Good leaders have also been described as those that are charismatic, that infuse personal meaning into their leadership style and construct meaning that is tangible for their followers (Sosik, 2000; Yukl, 1998).

Role of Leader

The role of the leader is to bring people together within the confines of the organization to accomplish a single task, or several tasks over time that revolve around common goals (Chemers, 1997). A good leader will help an organization become more efficient by coordinating the efforts of groups to contribute to the realization of organization goals as well. A leader in this capacity can also be described as an organizational coordinator, responsible for internal maintenance and "regularization" of activities within the organization to provide "a stable base for productive operation" (Chemers, 1997:2).

The leader is also responsible for defining the vision of an organization with regard to the goals and the direction the leader wants the organization to go in for the future (Conger & Kanungo, 1998).

Importance Leader Strategy Development

Leaders are responsible among other things for strategic development. Strategic development ties into an organizations purpose and goals. Leaders help guide an organization on the path that will result in the best productivity for an organization, and in doing so work with other members of the organization to develop leadership strategy (Conger & Kanungo, 1998).

Strategy development is perhaps one of the most vital elements or tasks a leader must undertake, as the leader in an organizational setting has the ability to view things from a much bigger or broader perspective than individual employees (Sosik, 2000). Without strategic development an organization has no horizon or future, but rather plods along as the manager does, on a daily basis handling routine tasks. Strategic development is the vision necessary to take an organization to the next level, and it is the responsibility of the leader to create and preserve that vision.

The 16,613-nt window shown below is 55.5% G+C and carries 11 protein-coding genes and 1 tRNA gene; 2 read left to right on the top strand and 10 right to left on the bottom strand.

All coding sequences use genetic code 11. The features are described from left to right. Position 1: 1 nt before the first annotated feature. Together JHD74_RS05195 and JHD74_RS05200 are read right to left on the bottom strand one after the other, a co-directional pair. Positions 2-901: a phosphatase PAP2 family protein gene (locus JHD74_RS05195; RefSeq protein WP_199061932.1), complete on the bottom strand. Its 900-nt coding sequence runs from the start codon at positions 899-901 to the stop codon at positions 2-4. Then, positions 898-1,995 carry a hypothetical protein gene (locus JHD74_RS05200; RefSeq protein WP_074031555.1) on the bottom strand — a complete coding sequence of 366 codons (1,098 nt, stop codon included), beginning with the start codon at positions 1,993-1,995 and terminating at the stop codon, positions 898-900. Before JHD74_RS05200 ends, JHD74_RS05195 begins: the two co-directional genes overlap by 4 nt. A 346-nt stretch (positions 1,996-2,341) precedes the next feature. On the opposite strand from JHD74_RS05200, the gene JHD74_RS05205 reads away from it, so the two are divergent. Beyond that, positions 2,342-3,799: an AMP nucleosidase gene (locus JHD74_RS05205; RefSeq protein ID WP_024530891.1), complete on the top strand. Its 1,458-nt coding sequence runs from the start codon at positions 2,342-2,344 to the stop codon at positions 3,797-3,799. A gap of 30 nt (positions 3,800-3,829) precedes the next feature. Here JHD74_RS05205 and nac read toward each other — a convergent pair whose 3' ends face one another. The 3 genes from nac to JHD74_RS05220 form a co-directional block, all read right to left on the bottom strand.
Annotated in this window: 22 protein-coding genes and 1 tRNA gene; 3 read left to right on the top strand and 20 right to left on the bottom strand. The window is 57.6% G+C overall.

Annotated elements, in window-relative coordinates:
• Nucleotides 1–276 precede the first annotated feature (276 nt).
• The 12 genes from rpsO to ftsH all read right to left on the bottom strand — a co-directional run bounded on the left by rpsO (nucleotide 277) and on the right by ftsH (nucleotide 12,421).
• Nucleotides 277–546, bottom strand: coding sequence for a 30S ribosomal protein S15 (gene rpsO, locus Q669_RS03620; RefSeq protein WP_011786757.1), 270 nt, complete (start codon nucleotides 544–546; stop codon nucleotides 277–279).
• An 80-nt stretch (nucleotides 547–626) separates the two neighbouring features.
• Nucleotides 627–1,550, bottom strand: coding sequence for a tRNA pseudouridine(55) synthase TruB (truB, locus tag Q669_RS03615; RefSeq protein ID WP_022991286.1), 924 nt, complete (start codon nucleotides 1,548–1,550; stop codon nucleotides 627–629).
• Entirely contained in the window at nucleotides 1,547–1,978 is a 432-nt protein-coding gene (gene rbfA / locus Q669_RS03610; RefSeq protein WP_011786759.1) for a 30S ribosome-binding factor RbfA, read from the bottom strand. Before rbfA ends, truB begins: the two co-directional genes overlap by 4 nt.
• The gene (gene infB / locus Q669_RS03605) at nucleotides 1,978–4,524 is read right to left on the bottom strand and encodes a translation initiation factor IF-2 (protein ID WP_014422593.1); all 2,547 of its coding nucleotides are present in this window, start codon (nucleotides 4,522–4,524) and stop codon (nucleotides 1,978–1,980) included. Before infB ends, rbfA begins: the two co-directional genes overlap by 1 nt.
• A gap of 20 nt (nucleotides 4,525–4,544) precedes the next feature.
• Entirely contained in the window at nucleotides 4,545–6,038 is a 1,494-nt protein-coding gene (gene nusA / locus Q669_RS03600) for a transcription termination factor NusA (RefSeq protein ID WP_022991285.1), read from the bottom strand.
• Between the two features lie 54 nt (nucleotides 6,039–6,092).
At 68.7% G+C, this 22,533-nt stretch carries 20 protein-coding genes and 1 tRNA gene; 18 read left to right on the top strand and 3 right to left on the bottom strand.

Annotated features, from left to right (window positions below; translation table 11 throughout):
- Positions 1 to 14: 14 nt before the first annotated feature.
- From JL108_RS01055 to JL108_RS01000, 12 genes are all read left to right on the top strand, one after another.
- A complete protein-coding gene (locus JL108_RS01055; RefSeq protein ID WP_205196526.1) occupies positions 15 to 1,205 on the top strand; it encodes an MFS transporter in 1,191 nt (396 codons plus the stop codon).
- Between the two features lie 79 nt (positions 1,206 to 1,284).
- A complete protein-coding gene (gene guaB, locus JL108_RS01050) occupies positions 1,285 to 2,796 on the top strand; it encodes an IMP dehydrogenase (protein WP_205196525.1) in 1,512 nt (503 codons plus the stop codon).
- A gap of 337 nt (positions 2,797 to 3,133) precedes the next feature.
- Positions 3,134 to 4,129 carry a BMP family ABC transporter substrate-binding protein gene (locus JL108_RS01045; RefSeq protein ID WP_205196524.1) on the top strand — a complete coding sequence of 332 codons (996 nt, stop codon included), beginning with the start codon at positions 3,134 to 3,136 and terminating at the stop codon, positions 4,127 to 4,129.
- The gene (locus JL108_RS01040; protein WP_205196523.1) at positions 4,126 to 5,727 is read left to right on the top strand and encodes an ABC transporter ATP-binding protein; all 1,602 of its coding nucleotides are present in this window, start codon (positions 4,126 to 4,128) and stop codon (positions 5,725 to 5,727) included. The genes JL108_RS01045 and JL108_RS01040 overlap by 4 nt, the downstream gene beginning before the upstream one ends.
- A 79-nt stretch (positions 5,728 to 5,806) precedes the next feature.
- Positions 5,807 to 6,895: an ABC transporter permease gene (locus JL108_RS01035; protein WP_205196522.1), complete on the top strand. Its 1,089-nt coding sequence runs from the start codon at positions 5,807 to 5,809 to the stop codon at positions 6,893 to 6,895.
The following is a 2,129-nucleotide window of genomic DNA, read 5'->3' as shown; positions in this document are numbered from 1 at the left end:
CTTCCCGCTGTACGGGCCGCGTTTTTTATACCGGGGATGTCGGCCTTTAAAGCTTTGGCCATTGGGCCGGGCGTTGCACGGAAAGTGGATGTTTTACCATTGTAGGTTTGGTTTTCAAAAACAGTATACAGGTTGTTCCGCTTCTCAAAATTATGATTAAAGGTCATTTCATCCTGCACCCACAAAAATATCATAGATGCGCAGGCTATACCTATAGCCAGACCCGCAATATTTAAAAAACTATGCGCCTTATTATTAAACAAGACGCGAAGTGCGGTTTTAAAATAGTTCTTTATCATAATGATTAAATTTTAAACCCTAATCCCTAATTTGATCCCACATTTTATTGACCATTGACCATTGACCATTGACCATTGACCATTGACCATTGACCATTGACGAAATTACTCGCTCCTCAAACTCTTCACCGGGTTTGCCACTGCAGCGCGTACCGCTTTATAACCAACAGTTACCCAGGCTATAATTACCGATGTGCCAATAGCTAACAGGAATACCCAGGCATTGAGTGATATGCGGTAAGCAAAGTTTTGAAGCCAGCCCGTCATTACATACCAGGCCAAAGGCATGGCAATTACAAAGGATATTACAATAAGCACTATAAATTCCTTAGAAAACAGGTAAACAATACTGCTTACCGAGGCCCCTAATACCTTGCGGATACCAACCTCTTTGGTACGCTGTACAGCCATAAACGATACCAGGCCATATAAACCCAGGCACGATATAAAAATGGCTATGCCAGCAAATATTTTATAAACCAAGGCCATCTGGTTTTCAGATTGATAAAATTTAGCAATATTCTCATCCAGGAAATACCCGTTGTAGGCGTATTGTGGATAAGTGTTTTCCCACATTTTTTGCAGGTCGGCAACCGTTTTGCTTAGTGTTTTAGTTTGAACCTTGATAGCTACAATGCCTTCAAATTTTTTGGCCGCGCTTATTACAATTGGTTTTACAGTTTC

Employee Perceptions of Leadership

Employee perceptions of a leader tie into a leader's ability to balance personal meaning and organizational strategies in a manner that not only facilitates organizational success but also addresses the needs of individual employees. It is important that a leader act as a role model to employees (Sosik, 2000). When a leader accomplishes this successfully employee perceptions are often more favorable than not.

Employee perceptions of leadership are often favorable particularly when the leader demonstrates charismatic qualities (Sosik, 2000). Employee perceptions are less likely to be favorable when the leader fails to uphold a certain ethical standard and maintain the well being of both internal and external customers (Conger & Kanungo, 1998).

Summaries